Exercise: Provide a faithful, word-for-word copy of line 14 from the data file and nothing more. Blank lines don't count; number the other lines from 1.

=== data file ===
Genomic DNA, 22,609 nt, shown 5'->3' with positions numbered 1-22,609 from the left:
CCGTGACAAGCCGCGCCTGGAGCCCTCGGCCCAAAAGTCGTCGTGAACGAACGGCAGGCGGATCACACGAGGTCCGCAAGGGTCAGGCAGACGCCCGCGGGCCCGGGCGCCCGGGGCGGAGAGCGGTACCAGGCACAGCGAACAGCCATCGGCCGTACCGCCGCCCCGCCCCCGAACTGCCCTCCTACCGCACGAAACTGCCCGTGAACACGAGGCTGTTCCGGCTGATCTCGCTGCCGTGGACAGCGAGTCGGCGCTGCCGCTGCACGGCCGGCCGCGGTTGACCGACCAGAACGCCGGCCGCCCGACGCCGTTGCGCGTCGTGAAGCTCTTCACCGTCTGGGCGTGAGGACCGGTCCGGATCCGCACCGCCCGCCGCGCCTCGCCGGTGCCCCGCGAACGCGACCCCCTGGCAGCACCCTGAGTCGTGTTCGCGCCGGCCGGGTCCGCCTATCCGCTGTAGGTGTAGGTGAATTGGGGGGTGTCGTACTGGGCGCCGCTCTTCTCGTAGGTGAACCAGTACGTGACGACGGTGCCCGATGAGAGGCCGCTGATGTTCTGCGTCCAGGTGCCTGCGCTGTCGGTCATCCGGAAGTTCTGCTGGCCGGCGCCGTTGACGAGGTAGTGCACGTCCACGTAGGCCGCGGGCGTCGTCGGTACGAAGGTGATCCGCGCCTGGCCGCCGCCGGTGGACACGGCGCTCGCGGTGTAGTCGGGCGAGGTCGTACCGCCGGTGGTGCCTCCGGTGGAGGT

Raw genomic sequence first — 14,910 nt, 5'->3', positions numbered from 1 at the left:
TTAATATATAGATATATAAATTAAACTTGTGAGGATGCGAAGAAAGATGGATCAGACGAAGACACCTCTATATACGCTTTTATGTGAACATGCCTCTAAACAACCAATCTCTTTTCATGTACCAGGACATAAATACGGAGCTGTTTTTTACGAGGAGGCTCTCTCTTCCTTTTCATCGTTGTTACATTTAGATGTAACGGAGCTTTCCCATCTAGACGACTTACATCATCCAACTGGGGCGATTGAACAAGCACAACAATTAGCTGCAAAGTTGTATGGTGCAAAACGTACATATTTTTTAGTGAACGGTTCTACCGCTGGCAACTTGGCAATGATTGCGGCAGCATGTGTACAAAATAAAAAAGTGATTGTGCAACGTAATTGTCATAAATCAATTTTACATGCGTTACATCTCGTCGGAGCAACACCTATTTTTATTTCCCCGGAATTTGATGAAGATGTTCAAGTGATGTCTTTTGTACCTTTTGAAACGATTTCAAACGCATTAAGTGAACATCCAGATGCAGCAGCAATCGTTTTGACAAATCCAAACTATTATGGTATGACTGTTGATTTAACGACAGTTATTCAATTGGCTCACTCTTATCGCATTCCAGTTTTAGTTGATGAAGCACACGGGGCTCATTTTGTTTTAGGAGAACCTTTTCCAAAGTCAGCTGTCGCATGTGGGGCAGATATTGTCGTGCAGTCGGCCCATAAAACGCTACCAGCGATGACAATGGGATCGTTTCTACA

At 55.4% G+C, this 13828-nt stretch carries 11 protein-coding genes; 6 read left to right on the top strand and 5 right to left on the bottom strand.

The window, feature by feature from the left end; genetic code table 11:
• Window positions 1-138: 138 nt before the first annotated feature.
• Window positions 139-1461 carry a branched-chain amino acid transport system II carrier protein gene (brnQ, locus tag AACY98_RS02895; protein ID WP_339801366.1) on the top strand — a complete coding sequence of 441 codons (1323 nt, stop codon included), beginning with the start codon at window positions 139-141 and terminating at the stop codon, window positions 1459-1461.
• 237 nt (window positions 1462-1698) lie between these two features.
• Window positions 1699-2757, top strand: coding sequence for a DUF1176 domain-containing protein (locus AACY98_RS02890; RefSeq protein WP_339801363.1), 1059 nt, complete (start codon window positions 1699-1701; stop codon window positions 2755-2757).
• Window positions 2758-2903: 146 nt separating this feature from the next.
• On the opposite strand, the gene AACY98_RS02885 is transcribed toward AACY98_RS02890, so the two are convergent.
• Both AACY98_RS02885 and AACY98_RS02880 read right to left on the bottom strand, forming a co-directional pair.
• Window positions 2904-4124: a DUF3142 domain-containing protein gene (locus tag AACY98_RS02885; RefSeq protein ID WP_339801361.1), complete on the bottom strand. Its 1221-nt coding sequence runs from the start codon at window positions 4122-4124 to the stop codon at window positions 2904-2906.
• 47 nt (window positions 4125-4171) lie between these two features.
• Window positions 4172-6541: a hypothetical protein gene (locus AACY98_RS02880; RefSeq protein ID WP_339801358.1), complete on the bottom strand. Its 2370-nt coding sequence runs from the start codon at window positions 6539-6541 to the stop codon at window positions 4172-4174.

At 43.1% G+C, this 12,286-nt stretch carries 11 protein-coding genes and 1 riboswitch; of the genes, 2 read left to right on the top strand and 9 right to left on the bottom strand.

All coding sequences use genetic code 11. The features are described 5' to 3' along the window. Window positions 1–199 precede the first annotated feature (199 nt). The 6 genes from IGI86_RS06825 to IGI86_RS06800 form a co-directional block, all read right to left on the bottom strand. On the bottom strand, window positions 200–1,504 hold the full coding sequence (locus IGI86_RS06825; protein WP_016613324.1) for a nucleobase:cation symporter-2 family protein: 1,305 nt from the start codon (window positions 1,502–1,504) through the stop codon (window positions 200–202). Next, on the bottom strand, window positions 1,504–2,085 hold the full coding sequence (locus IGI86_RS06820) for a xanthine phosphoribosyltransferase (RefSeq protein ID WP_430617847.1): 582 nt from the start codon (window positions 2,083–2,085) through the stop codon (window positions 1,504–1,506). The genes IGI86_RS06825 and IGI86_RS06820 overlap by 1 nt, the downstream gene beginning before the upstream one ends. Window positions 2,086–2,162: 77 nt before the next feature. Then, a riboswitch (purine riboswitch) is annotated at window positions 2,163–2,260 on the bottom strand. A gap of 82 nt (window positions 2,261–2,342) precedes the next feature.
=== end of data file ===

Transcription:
• Window positions 2904-4124: a DUF3142 domain-containing protein gene (locus tag AACY98_RS02885; RefSeq protein ID WP_339801361.1), complete on the bottom strand. Its 1221-nt coding sequence runs from the start codon at window positions 4122-4124 to the stop codon at window positions 2904-2906.